Lori: Under employment arrangement a portion of employee's compensation is regularly deferred for five years because this arrangement defers the receipt of compensation for a short period of time rather than until retirement, it is not a plan that provides retirement benefits. Therefore, this arrange cemetery not a retirement system. You can review Section 3121(b)(7)(f), for more specifics. Remember, a Section 218 agreement takes precedence unless the employee is a member of a retirement system. Let's take a look at how this might work. An individual holds two positions with the same political subdivision. The way it is earned in one position are covered under the Social Security system through a Section 218 agreement. The other position is not. Section 3121(b)(7)(f), provides an exception from employment as a member of a retirement system. Because the second position is not covered under the retirement system, this exception does not apply. You can find similar examples in Publication 963.
[slide 33] John:Since July 2, 1991, Social Security and Medicare coverage has been mandatory for state and local government employees who are not members of a public retirement system and who are not covered under a Section 218 Agreement, unless specifically excluded by law. These mandatory Social Security provisions also apply to those state and political subdivision employees who have the option to become members of the retirement system, but have chosen not to do so and those employees who are personally ineligible for membership in the retirement system. Mandatory Social Security coverage ceases when a state or local government employee becomes a member of a public retirement system. If an employee was hired before April 1, 1986, and was not a member of a public retirement system, the employee is covered for Social Security and Medicare. If the employee subsequently becomes a member of a retirement system, the employee ceases to be covered for Social Security and Medicare. If an employee was hired after April 1, 1986, and is not a member of a public retirement system, the employee is covered for Social Security and Medicare. If the employee subsequently becomes a member of a retirement system, the employee ceases to be covered for Social Security, but not Medicare, because the employee was hired after April 1, 1986. Employees hired or rehired after March 31, 1986, remain covered for Medicare regardless of their membership in a retirement system.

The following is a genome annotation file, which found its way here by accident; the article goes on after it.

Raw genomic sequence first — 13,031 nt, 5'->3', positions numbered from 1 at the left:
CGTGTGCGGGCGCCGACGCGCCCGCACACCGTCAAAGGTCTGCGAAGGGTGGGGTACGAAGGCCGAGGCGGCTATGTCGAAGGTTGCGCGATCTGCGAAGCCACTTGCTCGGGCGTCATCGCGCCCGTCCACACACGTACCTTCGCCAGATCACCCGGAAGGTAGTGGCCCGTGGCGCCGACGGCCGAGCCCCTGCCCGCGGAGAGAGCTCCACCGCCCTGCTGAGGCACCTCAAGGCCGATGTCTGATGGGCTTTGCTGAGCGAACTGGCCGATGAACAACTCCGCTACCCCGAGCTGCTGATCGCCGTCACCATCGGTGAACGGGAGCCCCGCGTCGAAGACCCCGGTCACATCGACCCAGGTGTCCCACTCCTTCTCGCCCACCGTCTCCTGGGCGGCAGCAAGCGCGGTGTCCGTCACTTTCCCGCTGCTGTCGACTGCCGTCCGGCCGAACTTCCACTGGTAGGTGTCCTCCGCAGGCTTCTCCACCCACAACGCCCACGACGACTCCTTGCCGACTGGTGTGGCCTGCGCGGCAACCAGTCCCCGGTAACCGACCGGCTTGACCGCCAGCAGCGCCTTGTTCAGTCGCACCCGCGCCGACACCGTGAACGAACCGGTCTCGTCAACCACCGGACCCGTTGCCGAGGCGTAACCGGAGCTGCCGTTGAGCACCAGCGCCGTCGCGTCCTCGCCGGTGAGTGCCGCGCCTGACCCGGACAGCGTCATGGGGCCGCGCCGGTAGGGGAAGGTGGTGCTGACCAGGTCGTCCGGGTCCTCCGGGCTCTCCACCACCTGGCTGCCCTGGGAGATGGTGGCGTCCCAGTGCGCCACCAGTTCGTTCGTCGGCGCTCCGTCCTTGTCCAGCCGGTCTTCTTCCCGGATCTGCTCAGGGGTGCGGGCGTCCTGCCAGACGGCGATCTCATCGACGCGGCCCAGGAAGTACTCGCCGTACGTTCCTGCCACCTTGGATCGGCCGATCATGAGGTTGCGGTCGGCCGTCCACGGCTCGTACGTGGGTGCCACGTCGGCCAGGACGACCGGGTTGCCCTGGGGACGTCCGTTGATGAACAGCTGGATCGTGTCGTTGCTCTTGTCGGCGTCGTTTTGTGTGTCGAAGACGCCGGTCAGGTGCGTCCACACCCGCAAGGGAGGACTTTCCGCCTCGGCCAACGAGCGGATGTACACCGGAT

[slide 34] Lori: Section 419(c) of Public Law 108-203, Social Security Protection Act of 2004, requires state and local government employers to disclose the effect of the win fall elimination provision and the government pension offset to employees hired on or after January 1, 2005, in jobs that are not covered by Social Security. The law requires newly hired public employees to sign a statement that they are aware of a possible reduction in their future Social Security benefit entitlement. For more detailed information about this law and to view a copy of the statement concerning employment and a job not covered by Social Security, see Form SSA-1945. Although these employees are not covered by Social Security, they are covered by a qualifying public retirement system. Because a FICA replacement system is in place to meet the equivalent of a Social Security coverage, these employees are therefore exempt from mandatory Social Security. They are not covered by a Section 218 Agreement.
[slide 35] John:So let's review. We discussed the background on 218 Agreements, we talked about how agencies work together to advise government entities on 218 related matters, hour retirement system works, who is an employee and what is covered employment. With this information, we can determine how we hire annuitant are treated for Social Security and/or Medicare coverage. An individual in a position covered by a Section 218 Agreement providing for full coverage is subject to Social Security under the agreement's terms. The 218 Agreement takes precedence over the state retirement system rules that would exclude the position from Social Security. Let's take a look at some more examples. [slide 36] A teacher who was covered under state retirement system retired and was rehired as a bus driver, a position covered by a 218 Agreement. The individual is subject to Social Security tax under the terms of the 218 Agreement. For our second example, let's look [slide 37] at a teacher who is not of retirement age and retires from service due to a permanent disability. She was a member of the state teacher's retirement system and begins receiving annuity payments from the system. In 2007, she returns to work for the same school district as a part-time tutor. The school district has no 218 Agreement and new position is not covered by a state retirement plan. The teacher is a rehired annuitant and is not subject to Social Security tax because she was rehired after March 31, 1986, her wages are subject to Medicare tax.